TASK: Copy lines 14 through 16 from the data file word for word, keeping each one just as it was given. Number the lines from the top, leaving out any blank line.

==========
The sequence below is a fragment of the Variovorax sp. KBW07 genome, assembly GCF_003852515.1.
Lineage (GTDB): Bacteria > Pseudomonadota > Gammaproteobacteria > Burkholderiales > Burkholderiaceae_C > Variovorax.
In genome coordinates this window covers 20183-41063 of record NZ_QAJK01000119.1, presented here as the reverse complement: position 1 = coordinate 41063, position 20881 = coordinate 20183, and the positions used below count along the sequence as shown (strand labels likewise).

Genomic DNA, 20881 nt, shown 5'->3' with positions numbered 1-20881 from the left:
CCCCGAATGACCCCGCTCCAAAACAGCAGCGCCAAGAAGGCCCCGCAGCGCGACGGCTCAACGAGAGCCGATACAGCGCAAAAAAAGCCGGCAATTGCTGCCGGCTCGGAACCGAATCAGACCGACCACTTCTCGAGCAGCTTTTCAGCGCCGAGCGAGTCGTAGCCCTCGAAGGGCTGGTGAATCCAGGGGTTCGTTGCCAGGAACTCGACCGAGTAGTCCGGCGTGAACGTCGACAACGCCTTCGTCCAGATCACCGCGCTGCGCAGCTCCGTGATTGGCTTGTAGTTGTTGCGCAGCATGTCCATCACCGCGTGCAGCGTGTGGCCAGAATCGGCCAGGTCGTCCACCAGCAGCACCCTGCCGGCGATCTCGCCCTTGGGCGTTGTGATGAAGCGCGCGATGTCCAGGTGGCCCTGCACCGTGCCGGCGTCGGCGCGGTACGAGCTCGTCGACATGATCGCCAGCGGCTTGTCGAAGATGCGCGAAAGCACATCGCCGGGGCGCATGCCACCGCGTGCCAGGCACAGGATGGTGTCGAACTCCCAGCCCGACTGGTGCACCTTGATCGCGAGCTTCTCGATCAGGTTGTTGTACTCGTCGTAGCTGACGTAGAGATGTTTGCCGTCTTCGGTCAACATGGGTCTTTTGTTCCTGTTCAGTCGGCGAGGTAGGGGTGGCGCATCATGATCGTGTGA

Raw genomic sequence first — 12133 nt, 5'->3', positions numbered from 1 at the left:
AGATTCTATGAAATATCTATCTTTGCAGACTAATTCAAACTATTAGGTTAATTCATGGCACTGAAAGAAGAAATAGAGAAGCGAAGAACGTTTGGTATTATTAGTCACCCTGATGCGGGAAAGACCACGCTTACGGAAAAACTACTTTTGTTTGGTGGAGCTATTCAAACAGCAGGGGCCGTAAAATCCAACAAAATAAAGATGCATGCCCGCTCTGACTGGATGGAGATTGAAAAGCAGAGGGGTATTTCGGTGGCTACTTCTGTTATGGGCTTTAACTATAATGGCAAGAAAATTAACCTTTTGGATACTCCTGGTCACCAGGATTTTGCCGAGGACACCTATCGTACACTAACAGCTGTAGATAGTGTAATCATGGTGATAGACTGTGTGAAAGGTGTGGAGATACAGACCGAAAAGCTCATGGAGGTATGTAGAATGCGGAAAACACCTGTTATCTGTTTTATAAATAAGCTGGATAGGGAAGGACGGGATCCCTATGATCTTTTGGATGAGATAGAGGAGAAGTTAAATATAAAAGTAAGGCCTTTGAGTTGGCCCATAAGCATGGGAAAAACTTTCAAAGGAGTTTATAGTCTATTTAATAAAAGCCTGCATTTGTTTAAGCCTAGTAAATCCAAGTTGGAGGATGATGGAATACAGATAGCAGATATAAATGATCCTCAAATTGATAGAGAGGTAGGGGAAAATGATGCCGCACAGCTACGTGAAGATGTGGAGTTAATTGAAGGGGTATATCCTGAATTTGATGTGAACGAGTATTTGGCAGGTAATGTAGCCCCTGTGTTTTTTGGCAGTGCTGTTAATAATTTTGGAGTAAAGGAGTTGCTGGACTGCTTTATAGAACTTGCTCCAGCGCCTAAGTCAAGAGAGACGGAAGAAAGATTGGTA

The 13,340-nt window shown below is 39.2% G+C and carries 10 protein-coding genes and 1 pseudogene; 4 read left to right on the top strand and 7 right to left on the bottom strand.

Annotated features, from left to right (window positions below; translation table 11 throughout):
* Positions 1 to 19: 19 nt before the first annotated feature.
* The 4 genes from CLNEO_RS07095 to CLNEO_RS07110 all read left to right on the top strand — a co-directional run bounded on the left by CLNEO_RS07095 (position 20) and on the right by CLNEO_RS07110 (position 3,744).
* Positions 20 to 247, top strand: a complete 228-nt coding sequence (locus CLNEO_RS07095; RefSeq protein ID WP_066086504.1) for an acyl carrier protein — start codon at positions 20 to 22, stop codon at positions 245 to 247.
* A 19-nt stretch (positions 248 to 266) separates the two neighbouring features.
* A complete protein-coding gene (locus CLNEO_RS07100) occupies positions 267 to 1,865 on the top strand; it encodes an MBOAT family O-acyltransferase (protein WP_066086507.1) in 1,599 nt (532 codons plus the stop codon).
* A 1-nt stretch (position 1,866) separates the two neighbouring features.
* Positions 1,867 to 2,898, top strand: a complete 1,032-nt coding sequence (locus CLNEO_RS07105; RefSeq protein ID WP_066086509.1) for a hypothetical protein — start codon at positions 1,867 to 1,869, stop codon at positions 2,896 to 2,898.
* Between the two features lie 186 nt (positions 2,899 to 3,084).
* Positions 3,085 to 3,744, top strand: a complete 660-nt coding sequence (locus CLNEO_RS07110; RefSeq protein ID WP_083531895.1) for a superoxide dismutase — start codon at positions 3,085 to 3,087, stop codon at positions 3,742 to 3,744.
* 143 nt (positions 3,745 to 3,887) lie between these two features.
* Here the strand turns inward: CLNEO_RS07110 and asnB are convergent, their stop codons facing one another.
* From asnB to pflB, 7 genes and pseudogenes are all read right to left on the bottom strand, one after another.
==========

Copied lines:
* A complete protein-coding gene (locus CLNEO_RS07100) occupies positions 267 to 1,865 on the top strand; it encodes an MBOAT family O-acyltransferase (protein WP_066086507.1) in 1,599 nt (532 codons plus the stop codon).
* A 1-nt stretch (position 1,866) separates the two neighbouring features.
* Positions 1,867 to 2,898, top strand: a complete 1,032-nt coding sequence (locus CLNEO_RS07105; RefSeq protein ID WP_066086509.1) for a hypothetical protein — start codon at positions 1,867 to 1,869, stop codon at positions 2,896 to 2,898.